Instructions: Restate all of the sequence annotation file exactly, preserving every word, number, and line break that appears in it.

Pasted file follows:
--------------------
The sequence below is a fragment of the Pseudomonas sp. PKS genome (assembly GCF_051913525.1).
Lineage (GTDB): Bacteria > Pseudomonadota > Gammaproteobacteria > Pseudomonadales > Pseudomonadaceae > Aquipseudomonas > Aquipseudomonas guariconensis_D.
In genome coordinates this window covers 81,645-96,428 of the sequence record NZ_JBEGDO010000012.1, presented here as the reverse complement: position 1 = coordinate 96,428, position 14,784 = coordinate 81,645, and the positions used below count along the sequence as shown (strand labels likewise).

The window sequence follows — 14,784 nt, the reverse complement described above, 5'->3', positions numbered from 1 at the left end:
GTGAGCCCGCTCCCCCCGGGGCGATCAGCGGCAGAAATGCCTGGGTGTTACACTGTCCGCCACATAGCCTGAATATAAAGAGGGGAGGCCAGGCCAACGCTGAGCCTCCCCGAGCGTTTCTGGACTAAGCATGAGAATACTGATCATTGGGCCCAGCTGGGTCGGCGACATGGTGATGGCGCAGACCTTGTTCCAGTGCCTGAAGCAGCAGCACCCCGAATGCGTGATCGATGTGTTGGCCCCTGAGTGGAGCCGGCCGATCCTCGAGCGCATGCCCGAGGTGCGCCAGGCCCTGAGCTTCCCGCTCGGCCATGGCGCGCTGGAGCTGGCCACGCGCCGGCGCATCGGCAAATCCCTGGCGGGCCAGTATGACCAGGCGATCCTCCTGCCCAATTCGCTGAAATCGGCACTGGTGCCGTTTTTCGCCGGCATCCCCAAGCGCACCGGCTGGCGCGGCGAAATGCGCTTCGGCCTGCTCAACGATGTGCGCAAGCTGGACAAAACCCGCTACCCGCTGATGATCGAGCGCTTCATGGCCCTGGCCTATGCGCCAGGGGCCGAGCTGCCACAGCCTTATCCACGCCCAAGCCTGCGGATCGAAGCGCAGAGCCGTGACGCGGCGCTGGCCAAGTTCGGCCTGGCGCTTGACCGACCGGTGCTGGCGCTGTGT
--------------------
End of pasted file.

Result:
The sequence below is a fragment of the Pseudomonas sp. PKS genome (assembly GCF_051913525.1).
Lineage (GTDB): Bacteria > Pseudomonadota > Gammaproteobacteria > Pseudomonadales > Pseudomonadaceae > Aquipseudomonas > Aquipseudomonas guariconensis_D.
In genome coordinates this window covers 81,645-96,428 of the sequence record NZ_JBEGDO010000012.1, presented here as the reverse complement: position 1 = coordinate 96,428, position 14,784 = coordinate 81,645, and the positions used below count along the sequence as shown (strand labels likewise).

The window sequence follows — 14,784 nt, the reverse complement described above, 5'->3', positions numbered from 1 at the left end:
GTGAGCCCGCTCCCCCCGGGGCGATCAGCGGCAGAAATGCCTGGGTGTTACACTGTCCGCCACATAGCCTGAATATAAAGAGGGGAGGCCAGGCCAACGCTGAGCCTCCCCGAGCGTTTCTGGACTAAGCATGAGAATACTGATCATTGGGCCCAGCTGGGTCGGCGACATGGTGATGGCGCAGACCTTGTTCCAGTGCCTGAAGCAGCAGCACCCCGAATGCGTGATCGATGTGTTGGCCCCTGAGTGGAGCCGGCCGATCCTCGAGCGCATGCCCGAGGTGCGCCAGGCCCTGAGCTTCCCGCTCGGCCATGGCGCGCTGGAGCTGGCCACGCGCCGGCGCATCGGCAAATCCCTGGCGGGCCAGTATGACCAGGCGATCCTCCTGCCCAATTCGCTGAAATCGGCACTGGTGCCGTTTTTCGCCGGCATCCCCAAGCGCACCGGCTGGCGCGGCGAAATGCGCTTCGGCCTGCTCAACGATGTGCGCAAGCTGGACAAAACCCGCTACCCGCTGATGATCGAGCGCTTCATGGCCCTGGCCTATGCGCCAGGGGCCGAGCTGCCACAGCCTTATCCACGCCCAAGCCTGCGGATCGAAGCGCAGAGCCGTGACGCGGCGCTGGCCAAGTTCGGCCTGGCGCTTGACCGACCGGTGCTGGCGCTGTGT